Fortunately, one dev added right-to-left scripting for the iPhone, which allowed people to use HootSuite in Arabic in the midst of the struggle. Luckily for us, the systems were able to sustain 7000% growth overnight from Egypt.
Nimble & Agile
Each morning, the devs gather around a cardboard sign that reads “what i’m doing.” While circled around a screen with columns of cryptic tickets, much like medieval monks contemplating the gospels, they massage every idea and distil each into a domino-like line of micro tasks. These tasks are then dutifully moved from column to column until released into the wild.
Keep in mind, projects will go from idea to completion and release in a matter of days. As was the case in the Secure Profiles Tool which came on the heels of noteworthy social media PR conundrums from Red Cross and Chrysler.
From idea on Thursday, to product release and announcement on Tuesday, this is more than just agile – this is yoga-like flexibility!
Oldschool is still school
When I first arrived with small group of devs, I noticed how they relentlessly worked to ensure quality. Three years later, the core founding devs still work hardest and continually lead by example.
They’re doing it because they love doing it, and the passion and tenacity is contagious to the juniors. While HootSuite enjoys attention from the outside, at our core, the devs are guardians of their culture and work to bring the newbs to rarefied air rapidly. No room for b-lists skills in this tribe.
#FunFact: Our “QA Dude” has documented HootSuite’s good times with a seemingly endless stream of wigglies. These fun snaps capture the bits of our growth and culture that the major media will never see including our semi-secret shotgun ritual at each million milestone.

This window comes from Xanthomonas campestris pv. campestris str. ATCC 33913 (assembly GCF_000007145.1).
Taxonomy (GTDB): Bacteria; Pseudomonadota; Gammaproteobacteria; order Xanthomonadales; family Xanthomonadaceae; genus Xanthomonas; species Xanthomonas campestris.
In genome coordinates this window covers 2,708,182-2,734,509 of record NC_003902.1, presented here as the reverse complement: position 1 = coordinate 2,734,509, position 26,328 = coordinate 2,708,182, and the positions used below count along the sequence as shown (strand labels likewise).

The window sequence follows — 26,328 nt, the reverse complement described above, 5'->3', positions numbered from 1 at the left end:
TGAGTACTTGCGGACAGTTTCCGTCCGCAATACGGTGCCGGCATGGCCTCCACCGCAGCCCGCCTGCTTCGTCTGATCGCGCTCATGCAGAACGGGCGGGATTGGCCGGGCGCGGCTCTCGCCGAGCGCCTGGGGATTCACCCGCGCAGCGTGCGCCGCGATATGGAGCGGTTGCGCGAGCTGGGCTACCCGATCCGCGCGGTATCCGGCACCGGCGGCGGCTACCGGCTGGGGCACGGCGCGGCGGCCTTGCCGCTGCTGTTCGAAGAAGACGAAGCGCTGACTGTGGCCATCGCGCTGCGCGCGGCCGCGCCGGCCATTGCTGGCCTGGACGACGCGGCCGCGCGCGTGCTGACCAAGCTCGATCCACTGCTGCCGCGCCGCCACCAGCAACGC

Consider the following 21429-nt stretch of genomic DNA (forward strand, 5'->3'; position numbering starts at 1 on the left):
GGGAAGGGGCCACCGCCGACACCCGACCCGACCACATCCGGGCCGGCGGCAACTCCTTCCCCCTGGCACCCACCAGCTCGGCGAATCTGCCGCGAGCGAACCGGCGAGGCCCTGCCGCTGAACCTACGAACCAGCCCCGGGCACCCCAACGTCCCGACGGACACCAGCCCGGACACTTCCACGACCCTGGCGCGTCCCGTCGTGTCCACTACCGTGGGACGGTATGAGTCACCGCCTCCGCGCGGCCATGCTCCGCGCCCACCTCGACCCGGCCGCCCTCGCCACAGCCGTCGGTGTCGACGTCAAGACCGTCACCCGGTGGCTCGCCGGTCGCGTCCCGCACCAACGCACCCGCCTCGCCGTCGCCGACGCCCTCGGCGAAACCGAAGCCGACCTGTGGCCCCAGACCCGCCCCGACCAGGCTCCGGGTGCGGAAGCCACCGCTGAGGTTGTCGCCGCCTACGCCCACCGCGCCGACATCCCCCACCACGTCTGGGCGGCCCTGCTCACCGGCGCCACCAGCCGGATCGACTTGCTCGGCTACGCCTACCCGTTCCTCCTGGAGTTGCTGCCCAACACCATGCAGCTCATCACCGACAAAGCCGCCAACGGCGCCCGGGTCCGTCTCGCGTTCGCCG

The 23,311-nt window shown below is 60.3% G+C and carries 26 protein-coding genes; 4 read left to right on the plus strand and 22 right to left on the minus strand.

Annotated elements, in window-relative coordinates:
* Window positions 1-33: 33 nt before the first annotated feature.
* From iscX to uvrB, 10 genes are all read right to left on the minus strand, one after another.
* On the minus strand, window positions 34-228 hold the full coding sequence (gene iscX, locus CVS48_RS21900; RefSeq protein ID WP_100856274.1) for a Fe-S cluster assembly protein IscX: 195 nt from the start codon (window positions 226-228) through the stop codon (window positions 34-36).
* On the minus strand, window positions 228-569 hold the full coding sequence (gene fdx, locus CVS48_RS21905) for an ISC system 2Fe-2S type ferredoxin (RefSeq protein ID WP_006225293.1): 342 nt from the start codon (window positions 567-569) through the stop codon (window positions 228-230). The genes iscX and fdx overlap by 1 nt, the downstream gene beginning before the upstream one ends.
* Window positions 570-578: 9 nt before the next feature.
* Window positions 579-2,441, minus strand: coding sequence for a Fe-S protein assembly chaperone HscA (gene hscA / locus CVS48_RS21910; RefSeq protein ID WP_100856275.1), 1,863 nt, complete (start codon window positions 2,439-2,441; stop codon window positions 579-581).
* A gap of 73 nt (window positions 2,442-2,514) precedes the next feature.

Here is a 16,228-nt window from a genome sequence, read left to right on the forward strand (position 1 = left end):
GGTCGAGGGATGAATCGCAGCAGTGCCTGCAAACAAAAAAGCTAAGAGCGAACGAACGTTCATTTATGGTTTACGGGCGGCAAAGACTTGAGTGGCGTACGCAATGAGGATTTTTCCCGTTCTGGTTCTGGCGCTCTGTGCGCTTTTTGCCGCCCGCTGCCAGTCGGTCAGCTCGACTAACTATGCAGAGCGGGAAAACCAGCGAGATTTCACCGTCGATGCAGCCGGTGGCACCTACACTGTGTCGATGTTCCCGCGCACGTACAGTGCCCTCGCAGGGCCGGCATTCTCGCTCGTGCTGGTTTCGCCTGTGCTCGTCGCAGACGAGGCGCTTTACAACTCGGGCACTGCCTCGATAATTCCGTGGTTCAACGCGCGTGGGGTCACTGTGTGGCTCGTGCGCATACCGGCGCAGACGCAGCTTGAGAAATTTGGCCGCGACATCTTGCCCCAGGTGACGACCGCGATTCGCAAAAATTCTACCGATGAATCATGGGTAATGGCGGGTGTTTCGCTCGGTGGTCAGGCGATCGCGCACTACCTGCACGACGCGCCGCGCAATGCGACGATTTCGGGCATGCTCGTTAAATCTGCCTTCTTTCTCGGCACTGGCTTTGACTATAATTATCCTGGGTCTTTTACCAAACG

While some companies can get away with displaying ‘fail whales’ and stock outage messages when things go awry, we take a different approach at HootSuite. With a global audience doing remarkable things from managing social at heavy hitting brands or sharing mom’s clam chowder recipe, we take our system seriously.
I recall the morning when the Amazon Web Services Cloud went offline, and i noticed our normally serene CTO’s brow slightly furrowed(!) This let me know that we were in for the long haul on this problem. I headed for a large coffee.
Without missing a beat, our systems admin (who is constantly on the ready for the zombie apocalypse with a CB/HAM enabled transformer jeep) headed out the door to Army and Navy saying: “i’m gonna need a toothbrush, a towel, and two packs of smokes.”
Fifteen hours later, we were back online (the first such company of the downed companies), and through some resourceful and ingenious solutions, we had data in store back up and running. We also managed to spin the Amazon outage chaos into apositive story and a case study.
While HootSuite’s brand is often manifested via our Owly mascot, lists of the notable brands using the tool, and our noble CEO’s face seemingly *everywhere*, within the company we all know that without the devs rocking the keyboards with precision and dedication, we’d be nowhere. Further, what they are doing is far from vanilla – there’s some heavy duty, wild tech going on under the hood and a crew which is encouraged to actually innovate, not just talk about it.
Whether through arduous nights of coding, wearing pirates outfits, or staging their very own watermelon Olympics, the devs at HootSuite have forged a contagious culture of innovation and perfection, delicately balanced with skullduggery.
To them, i say, “Thanks for letting this liberal arts community guy hang out with ya.”